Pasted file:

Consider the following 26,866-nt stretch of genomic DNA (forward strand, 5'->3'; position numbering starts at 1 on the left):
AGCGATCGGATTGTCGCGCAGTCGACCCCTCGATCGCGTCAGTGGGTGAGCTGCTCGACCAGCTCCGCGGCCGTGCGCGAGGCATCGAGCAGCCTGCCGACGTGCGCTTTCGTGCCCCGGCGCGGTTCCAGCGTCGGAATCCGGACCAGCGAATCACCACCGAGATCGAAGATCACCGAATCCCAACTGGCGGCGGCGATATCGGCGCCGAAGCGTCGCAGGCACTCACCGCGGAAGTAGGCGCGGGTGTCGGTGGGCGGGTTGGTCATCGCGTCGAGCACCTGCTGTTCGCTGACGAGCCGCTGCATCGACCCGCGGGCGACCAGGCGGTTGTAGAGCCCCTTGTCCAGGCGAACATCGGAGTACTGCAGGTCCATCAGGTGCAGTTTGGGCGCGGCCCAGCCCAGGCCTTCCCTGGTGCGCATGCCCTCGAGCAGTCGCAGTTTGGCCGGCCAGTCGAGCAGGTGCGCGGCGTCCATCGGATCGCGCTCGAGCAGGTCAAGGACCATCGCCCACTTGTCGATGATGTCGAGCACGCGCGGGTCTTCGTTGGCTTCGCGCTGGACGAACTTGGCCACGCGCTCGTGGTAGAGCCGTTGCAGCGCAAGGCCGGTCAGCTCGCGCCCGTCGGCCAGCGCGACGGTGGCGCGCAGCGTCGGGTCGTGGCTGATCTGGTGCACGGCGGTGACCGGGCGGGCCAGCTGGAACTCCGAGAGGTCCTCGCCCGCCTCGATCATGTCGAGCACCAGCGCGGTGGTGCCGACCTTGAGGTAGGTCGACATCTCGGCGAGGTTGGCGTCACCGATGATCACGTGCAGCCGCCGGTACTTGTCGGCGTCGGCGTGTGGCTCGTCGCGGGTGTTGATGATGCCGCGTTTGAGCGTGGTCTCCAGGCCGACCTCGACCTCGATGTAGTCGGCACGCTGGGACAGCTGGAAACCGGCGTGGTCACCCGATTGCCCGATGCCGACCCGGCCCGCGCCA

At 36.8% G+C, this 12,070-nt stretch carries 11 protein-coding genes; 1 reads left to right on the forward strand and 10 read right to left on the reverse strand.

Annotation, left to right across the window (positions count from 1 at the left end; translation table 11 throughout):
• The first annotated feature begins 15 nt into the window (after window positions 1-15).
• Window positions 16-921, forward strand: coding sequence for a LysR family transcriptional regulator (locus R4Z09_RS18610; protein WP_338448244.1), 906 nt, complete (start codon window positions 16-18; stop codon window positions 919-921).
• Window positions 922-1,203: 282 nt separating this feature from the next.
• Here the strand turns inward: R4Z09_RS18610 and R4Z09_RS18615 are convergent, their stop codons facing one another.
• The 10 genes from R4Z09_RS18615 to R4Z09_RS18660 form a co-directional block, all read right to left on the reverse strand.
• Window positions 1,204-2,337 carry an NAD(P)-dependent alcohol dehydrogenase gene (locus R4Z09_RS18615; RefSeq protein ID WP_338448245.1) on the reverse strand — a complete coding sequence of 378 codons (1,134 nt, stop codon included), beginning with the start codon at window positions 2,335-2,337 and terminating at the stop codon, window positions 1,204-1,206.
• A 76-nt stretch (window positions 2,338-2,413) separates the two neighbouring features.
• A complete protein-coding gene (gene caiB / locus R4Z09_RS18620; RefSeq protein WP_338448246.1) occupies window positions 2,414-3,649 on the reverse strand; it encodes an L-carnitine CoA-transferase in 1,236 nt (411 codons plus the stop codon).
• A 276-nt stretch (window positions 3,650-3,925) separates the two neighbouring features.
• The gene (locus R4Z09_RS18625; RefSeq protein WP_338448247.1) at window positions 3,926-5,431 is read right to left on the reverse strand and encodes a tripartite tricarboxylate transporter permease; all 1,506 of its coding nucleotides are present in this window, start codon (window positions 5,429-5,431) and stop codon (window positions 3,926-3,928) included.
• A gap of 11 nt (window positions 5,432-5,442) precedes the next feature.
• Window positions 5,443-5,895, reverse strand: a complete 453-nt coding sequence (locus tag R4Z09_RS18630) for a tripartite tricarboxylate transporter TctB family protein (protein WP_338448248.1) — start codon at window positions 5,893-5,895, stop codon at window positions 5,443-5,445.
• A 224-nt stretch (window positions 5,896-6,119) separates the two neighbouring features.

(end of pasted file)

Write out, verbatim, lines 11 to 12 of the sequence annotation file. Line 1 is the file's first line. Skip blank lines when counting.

• A 76-nt stretch (window positions 2,338-2,413) separates the two neighbouring features.
• A complete protein-coding gene (gene caiB / locus R4Z09_RS18620; RefSeq protein WP_338448246.1) occupies window positions 2,414-3,649 on the reverse strand; it encodes an L-carnitine CoA-transferase in 1,236 nt (411 codons plus the stop codon).